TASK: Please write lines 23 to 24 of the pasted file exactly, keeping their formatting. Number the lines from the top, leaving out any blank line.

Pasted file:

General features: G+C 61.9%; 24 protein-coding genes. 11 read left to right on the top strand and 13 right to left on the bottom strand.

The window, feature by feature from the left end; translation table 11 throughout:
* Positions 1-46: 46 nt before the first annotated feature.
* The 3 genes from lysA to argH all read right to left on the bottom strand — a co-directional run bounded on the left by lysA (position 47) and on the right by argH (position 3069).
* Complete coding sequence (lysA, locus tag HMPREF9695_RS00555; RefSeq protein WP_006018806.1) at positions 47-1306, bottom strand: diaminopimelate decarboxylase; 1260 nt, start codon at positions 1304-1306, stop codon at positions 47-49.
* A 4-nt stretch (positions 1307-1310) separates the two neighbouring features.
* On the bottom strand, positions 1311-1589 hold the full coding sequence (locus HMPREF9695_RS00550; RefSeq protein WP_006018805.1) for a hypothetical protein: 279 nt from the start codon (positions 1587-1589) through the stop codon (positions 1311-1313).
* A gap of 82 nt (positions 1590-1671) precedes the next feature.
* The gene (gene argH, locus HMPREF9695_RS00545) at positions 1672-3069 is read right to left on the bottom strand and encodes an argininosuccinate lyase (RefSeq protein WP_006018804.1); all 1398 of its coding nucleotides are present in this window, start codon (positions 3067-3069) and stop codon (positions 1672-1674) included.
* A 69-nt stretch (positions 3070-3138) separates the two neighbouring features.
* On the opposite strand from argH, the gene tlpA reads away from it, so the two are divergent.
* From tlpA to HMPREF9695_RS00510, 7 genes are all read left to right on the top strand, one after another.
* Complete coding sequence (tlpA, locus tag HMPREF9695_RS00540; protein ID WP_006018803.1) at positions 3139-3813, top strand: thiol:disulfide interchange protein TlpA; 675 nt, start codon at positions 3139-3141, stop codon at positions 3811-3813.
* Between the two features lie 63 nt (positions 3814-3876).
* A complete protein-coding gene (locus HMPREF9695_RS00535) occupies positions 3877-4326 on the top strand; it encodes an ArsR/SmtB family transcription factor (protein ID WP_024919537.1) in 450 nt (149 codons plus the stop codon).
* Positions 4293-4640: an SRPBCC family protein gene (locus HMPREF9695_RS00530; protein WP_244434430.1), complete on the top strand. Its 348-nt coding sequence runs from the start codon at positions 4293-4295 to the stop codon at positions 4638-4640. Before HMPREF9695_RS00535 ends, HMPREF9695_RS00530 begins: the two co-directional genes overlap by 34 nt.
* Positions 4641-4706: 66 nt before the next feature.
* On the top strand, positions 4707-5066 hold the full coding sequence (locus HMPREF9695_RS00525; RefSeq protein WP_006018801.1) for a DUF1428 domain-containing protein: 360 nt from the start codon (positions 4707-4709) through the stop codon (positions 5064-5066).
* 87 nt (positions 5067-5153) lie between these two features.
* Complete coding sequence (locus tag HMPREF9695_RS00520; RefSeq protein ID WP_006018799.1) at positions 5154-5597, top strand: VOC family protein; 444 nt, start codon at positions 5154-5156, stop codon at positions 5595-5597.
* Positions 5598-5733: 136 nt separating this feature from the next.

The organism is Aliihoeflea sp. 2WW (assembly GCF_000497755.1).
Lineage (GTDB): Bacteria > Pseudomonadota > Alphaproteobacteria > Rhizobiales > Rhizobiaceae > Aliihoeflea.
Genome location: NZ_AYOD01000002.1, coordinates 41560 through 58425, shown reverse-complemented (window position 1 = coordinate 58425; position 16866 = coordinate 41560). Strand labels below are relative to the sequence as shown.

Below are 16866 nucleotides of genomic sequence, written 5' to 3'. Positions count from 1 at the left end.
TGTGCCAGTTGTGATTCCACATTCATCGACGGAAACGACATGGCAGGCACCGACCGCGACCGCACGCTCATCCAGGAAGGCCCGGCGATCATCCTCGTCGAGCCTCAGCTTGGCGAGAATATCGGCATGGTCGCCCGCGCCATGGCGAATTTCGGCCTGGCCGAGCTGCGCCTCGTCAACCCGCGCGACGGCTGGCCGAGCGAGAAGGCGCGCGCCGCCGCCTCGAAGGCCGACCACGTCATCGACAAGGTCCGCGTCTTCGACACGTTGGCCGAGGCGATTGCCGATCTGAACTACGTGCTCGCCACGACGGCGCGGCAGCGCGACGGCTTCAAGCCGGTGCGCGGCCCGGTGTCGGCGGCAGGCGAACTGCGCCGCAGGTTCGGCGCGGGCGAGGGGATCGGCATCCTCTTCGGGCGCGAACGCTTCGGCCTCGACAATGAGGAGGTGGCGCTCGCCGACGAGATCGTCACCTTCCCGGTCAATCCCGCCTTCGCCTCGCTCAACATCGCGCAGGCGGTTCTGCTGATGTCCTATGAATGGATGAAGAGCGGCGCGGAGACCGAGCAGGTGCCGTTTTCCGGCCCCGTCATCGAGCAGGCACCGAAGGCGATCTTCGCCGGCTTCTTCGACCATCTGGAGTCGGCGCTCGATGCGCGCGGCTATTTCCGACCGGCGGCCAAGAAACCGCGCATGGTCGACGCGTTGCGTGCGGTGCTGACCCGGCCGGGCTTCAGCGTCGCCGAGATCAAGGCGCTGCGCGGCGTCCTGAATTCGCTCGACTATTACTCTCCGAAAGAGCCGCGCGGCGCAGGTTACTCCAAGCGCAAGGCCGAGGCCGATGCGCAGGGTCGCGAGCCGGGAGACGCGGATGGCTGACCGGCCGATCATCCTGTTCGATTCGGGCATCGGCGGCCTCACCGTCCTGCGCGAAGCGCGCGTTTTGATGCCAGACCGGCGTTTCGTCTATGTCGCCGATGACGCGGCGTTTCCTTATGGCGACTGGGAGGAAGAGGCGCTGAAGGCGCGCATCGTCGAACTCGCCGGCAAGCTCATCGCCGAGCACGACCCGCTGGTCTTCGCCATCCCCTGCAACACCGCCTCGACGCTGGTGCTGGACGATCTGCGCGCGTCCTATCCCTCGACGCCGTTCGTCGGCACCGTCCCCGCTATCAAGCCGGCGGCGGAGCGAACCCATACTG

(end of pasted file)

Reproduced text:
Lineage (GTDB): Bacteria > Pseudomonadota > Alphaproteobacteria > Rhizobiales > Rhizobiaceae > Aliihoeflea.
Genome location: NZ_AYOD01000002.1, coordinates 41560 through 58425, shown reverse-complemented (window position 1 = coordinate 58425; position 16866 = coordinate 41560). Strand labels below are relative to the sequence as shown.